At US Open, some finding it tough to restart after a stop
NEW YORK (AP) — For tennis players suffering through the toughest conditions they’ve ever faced, the choice sounds simple.
A 10-minute break they’re allowed to escape the searing heat that’s making their feet burn and their heads spin would seem as welcome as a water fountain in the desert.
For players such as Novak Djokovic, rejuvenated after an ice bath during his first match, the benefit of an extreme heat policy at the U.S. Open has been clear.
But there’s a downside.
Once those 10 minutes are up, players have to pick up right where they left off, and some are finding their bodies just can’t do it and that they’d have been better off playing through the pain.
“It felt worse once I went out into the air-conditioned room and then I went back. Then it felt double as hot as it felt before,” said Andrea Petkovic, who lost to No. 10 seed Jelena Ostapenko in the first round on Tuesday.
The heat policy was put into place that afternoon, when temperatures first soared into the 90s — feeling more like 105 when combined with the humidity. It was extended into Thursday and was to remain until further notice, though temperatures were expected to cool by the weekend.
Djokovic boasted of the ice baths that he and opponent Marton Fucsovics took during their break that afternoon. Then Djokovic, looking weary earlier, came back out and put away the fourth set 6-0.
Fucsovics figured the bath would help, because it usually does when he has a match the next day. But when he had to quickly play again, he found that his muscles wouldn’t warm up in time.
“To sit in for two minutes and then go on the court again, maybe it wasn’t the best idea,” he said.
The women’s tour has an existing rule allowing for the 10-minute break between the second and third sets, as long as either player requests it. If both decline, play continues.
The ATP Tour doesn’t have a rule, but the U.S. Open extended the policy to the men at the recommendation of its medical team, with the break coming between the third and fourth sets. Some men said they didn’t like it, others seemed confused by it.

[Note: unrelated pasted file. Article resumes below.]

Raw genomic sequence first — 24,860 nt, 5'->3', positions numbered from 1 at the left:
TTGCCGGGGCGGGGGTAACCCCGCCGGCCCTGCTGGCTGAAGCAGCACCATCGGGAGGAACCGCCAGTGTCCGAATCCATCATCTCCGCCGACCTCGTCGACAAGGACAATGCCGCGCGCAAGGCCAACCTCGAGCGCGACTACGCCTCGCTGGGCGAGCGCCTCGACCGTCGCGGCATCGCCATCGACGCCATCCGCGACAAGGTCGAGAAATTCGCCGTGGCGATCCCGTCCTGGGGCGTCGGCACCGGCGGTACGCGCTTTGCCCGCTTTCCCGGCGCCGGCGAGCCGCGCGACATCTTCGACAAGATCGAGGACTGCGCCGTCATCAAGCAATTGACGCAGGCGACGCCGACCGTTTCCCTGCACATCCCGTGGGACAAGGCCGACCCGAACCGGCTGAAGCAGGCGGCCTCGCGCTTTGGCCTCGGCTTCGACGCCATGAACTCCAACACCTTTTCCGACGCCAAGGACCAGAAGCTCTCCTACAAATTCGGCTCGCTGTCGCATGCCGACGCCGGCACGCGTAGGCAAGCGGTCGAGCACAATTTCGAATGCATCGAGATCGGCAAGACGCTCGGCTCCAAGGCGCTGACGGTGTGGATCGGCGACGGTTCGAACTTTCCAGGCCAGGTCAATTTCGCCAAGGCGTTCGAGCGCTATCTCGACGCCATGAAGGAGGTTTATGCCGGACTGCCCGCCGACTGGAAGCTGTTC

No. 15 seed Stefanos Tsitsipas had just won the third set after dropping the first two against Daniil Medvedev, who then left the court. Tsitsipas remained in his chair, forgetting about the break until he thought it was too late for it to do any good, and lost the fourth set.
“I felt like it was a long distance for me, and it’s not necessary to, you know, spend that much going back and forth,” he said. “So I don’t know. Hopefully I’m going to use it more clever, this 10-minute break in the future, hopefully.”
Players on Arthur Ashe or Louis Armstrong Stadium can quickly duck into tunnels for their breaks, but the outer courts don’t have facilities quite as close. U.S. Open officials were able to find more locations for players there to use as the week went on, though not with the same accommodations as the stadiums.
“Where we went off and had the break, it was probably hotter than on court,” John Millman said after beating No. 14 seed Fabio Fognini. “We could have done without it.”
Millman had said he wasn’t a fan of the break, though he understood it was done out of concern for players. But it’s come with some controversy, with Andy Murray complaining that Fernando Verdasco might have used their break to talk to his coach, a violation of the rules, before finishing off Murray in the fourth. (Verdasco said he was chatting with another player and that player’s coach.)
Basketball players can take a few jumpers at halftime to regain their rhythm, but tennis players don’t have that luxury. There is no warmup time; once the break is over, they have to be ready to go when the first ball is hit.
Steve Johnson knows how tough that can be. The American had just taken the third set from No. 9 seed Dominic Thiem, with a crowd trying to spur him to the upset. But his ankle didn’t want to restart after the stop, and he fell in five.
“It was good to have the break to kind of regroup. But the adrenaline kind of wore off after the end of the third, and sitting there for 10 minutes trying to get it re-taped, it just got stiff,” he said. “It took me 5-10 minutes to get going. Bummer that I was already down a break at that point and he was serving well. That’s life.”
Follow Brian Mahoney on Twitter: https://twitter.com/briancmahoney